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Member Since 12 Jun 2008
Offline Last Active May 19 2013 05:53 AM

Posts I've Made

In Topic: CUDA function calling, what's the best approach?

15 May 2013 - 08:25 PM

Thanks for the tips Ohforf sake and jms bc. By doing some research I've learned more about the textures and there's a CUDA binding called surface which allows write acess to texture memory, it's seems like a good solution to my problem.


My only issue right know is that I've already started implementing the shared cache version of my code, so changing yet again to another approach would cost me a lot of time (I'd have to implement a work around those 130MB limit for a single 1D texture), so, for now, I'll test shared memory and check the speed-up, if it's not good enough I'll switch to texture memory.


Also, didn't know CUDA supported half float variables (thought that was only an OpenCL feature), so I'll switch to half since it could effectivelly double the reach of a single CUDA block to the mesh values.


Thanks again, learned a lot.

In Topic: CUDA function calling, what's the best approach?

14 May 2013 - 11:08 AM

This is pretty much what cuda's so-called texture memory is for, you should look into it. If I recall correctly, the introduction to texture memory in some of the NVIDIA docs is a similar problem. The short of it, you'll get these neighbors into cache for fast access. Requires a bit of tuning though...


Thanks for the suggestion but, correct me if I'm wrong, texture memory is a read-only (my mesh has to change it's value at each iteration) and special type of global memory. So shared memory acess is still going to be faster than texture memory.


Also, from looking at the simpleCubemapTexture sample, texture memory would seem to suit better for surfaces, not volumes as in my case and there's also memory size limitations I'd have to consider for a single texture, the meshes in my code can easily reach 100MB.

In Topic: CUDA function calling, what's the best approach?

14 May 2013 - 07:42 AM

The actual block size is not as relevant because a MultiProcessor can run several blocks in parallel. The maximal amount of shared memory is actually 16KB for ComputeCapability < 2.0 and 48KB otherwise.


Good, didn't know that. If many blocks are allowed to run in parallel, does it mean each block will have it's unique shared memory?


Which hardware level are you actually targeting? How many parameters do you have, and how many "factors" are computed?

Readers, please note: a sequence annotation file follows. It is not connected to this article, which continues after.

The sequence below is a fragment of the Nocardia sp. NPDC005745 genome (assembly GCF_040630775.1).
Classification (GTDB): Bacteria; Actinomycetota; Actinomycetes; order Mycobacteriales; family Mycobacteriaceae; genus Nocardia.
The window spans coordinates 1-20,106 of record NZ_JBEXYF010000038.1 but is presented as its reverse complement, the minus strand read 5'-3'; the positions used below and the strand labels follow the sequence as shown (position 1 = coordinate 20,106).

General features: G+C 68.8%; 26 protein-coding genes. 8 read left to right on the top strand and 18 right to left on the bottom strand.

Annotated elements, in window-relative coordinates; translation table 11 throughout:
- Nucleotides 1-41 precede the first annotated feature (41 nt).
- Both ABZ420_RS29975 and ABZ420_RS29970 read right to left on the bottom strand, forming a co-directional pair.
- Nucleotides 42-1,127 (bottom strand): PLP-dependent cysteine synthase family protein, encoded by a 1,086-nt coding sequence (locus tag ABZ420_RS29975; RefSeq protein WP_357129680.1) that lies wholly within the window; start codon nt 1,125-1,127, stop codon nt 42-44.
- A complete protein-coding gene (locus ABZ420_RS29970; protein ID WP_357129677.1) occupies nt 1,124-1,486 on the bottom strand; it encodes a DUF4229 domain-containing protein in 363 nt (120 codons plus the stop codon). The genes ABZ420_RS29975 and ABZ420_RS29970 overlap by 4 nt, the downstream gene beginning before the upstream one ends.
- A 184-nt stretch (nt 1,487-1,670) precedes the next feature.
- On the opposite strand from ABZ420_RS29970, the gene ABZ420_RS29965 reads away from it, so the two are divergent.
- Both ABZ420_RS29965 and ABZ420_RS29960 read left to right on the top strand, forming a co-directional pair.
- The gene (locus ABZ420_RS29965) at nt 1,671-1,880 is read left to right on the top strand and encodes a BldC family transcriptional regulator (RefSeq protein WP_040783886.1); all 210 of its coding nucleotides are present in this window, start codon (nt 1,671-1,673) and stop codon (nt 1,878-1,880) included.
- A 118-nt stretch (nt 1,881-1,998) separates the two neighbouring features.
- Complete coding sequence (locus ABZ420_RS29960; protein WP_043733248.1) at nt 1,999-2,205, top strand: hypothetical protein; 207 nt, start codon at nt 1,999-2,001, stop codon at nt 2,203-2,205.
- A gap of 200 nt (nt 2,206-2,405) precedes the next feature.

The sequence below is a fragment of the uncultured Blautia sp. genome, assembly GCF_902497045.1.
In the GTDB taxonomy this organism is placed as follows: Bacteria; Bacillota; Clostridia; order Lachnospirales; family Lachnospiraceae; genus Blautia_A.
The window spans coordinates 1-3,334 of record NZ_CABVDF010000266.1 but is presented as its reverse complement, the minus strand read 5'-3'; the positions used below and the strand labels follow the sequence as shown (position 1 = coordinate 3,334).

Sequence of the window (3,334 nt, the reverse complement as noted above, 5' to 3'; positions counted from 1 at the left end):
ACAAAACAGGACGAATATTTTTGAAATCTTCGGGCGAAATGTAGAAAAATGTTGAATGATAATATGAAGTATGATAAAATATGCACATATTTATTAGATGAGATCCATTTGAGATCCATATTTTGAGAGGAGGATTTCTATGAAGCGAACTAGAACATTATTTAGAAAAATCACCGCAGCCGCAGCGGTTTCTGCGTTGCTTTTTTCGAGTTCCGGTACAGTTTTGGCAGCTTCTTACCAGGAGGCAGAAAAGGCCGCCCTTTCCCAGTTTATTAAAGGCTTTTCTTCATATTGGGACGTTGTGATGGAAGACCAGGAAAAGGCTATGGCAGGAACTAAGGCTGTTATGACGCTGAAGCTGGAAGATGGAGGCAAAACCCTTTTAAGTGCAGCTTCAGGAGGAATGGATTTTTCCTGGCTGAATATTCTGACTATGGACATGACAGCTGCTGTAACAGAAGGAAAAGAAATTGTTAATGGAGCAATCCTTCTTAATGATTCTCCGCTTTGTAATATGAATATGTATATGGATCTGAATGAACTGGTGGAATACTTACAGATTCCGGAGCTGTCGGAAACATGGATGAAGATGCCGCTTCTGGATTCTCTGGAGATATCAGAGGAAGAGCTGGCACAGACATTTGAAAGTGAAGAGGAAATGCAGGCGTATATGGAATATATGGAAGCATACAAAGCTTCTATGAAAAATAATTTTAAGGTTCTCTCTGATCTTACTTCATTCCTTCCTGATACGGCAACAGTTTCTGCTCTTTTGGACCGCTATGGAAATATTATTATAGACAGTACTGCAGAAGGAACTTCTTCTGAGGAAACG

The program output says it a Tesla 2090, it's compute capability is 2.0. The parameters on the kernel are float *mesh3D and int time and the "factor functions" are two actually; Laplace and Chemotaxis; their parameters are the surrouding values (top, bottom, left, right, front, back and middle).


Your guess is correct with the exception that there are 7 samplings. Also, each point which belongs to the grid has 7 cells (the grid is actually a microscopic portion of human skin tissue), so it's 7*7*N redundant acesses.


Laplace and Chemotaxis are calculated on each cell on a mesh position, so there are lots of acesses to global values. I want to move these values to a faster memory before Laplace and Chemotaxis start acessing them.

In Topic: Frustum Culling

13 May 2013 - 07:25 AM

Assuming you know the point of intersection (the corner) between PB and PL (let's call it PI), you can calculate a vector V = (P - PI). If (length(V) < sphereRadius) your point is inside, otherwise, check the dot product of normalized(V) with PB and PL plane normals, if and only if both values are negative, point is outside, if the comparison fails, it's inside.


Take this with a grain of salt since I've never tested or even considered this case when doing frustum culling, but this would be my first guess to solve this issue.


Hope it helped.

In Topic: CUDA function calling, what's the best approach?

12 May 2013 - 01:59 PM

I had a lot of cases, where it was beneficial to store parameters in constant memory.


That's what I'm doing, prior to start executing the program I load static settings (i.e mesh size, mesh length...) as constants using cudaMemcpySymbol and just send the mesh and time parameters with the kernel. I'm trying to minimize transfers from host to device as much as possible.


PS: If you have every thread read a different value from the array and cache them in shared memory, you can significantly reduce the number of global memory accesses for the second (pointer based) variant.


I didn't know about shared memory (I'm basically a starter in CUDA) and, by doing some research over the internet, I learned the maximum cache size for each thread block is around 16-32KB. My kernels run 1024 threads per block, needing 60KB, therefore, to make it work with my kernel I'd have to reduce the number of threads per block from 1024 to 512, is this generally a good tradeoff?